Have you seen the 2018 movie Sorry to Bother You? It's about a young black man who gets a job at a call center and has trouble making sales until he adopts a "white voice."
A new company called Sanas seems to have based its business plan on the movie. It has developed software that converts call center workers' accents into "standard American English." If you listen to Sanas' demo, it sounds remarkably like the white voice in Sorry to Bother You.
From SF Gate:
But there's a fundamental flaw with the tacit promises of Sanas, and the logic presented by Sarim — an angel investor with "more than 25 years of call center experience," according to his LinkedIn. Accents don't cause bias, they trigger pre-existing biases. That bigotry is supercharged by the power dynamics at play in the hellscape of modern customer service, where frustrated callers are trapped on the phone with agents who have little authority to solve their problems, and everyone is forced to interact exclusively through dehumanizing, uncanny valley scripts. It's all happening under the watchful eye of surveillance systems that put the average police state to shame.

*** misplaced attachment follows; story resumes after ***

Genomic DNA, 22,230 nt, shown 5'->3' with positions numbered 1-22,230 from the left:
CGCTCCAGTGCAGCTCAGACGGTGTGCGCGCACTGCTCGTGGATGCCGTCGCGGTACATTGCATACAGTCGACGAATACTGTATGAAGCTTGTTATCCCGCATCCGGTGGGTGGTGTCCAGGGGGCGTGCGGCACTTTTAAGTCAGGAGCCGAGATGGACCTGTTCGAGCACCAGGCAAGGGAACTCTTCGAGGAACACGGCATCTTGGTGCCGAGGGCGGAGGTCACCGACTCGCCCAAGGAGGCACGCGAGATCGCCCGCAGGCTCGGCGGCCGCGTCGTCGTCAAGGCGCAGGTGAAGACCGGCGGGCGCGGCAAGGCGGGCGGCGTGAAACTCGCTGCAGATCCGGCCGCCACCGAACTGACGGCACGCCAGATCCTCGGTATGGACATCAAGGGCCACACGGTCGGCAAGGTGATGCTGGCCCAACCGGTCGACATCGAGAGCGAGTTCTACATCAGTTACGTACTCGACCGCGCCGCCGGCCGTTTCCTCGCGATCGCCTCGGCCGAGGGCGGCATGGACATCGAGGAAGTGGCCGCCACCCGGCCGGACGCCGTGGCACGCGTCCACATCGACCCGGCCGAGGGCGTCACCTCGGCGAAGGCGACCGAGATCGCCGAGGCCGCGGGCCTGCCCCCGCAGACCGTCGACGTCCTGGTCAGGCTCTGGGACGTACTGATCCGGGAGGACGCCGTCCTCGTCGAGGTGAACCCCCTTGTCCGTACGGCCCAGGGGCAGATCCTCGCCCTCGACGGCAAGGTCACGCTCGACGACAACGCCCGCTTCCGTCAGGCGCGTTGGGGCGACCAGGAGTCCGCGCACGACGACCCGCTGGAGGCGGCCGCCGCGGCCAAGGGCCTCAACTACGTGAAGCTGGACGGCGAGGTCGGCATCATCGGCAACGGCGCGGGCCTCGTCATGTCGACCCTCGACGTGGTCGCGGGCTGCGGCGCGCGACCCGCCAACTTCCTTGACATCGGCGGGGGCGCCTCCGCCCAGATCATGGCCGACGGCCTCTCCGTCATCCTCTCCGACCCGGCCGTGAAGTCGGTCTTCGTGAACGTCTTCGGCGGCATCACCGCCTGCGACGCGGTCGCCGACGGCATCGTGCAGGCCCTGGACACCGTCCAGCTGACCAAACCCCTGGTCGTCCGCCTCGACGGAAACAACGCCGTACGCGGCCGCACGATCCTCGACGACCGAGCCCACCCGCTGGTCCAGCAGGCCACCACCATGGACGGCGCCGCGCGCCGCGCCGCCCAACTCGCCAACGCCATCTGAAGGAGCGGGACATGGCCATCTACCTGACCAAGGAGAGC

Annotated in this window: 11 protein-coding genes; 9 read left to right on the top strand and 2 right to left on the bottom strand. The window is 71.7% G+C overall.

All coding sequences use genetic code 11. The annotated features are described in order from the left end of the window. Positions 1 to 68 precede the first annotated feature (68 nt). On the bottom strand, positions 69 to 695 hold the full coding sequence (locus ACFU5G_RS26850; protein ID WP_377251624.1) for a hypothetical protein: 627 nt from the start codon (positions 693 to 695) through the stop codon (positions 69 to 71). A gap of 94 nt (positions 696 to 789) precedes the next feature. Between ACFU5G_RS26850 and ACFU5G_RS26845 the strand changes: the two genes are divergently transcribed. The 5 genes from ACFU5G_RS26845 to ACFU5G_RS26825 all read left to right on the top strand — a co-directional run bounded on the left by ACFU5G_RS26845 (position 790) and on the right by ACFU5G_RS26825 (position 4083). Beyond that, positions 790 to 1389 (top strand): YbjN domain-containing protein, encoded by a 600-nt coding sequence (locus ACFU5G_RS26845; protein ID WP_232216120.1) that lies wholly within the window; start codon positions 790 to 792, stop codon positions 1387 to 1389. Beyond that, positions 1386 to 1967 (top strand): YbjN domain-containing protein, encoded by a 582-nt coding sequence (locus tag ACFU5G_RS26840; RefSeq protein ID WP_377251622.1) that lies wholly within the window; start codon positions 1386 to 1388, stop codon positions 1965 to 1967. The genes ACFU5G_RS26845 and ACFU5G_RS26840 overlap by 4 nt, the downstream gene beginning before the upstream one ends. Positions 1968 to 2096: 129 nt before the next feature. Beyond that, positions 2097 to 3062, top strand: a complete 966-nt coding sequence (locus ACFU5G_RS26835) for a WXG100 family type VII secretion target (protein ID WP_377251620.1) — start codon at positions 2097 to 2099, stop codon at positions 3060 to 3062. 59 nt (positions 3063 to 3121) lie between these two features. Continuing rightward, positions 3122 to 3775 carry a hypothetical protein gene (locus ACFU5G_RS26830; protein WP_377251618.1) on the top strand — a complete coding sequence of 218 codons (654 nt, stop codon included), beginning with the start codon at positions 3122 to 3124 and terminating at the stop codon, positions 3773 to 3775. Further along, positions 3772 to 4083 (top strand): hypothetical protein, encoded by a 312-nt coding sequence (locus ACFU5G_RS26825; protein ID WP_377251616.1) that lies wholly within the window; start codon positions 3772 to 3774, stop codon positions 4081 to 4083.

And Sanas does little to remediate this hellscape; it merely puts a filter on it.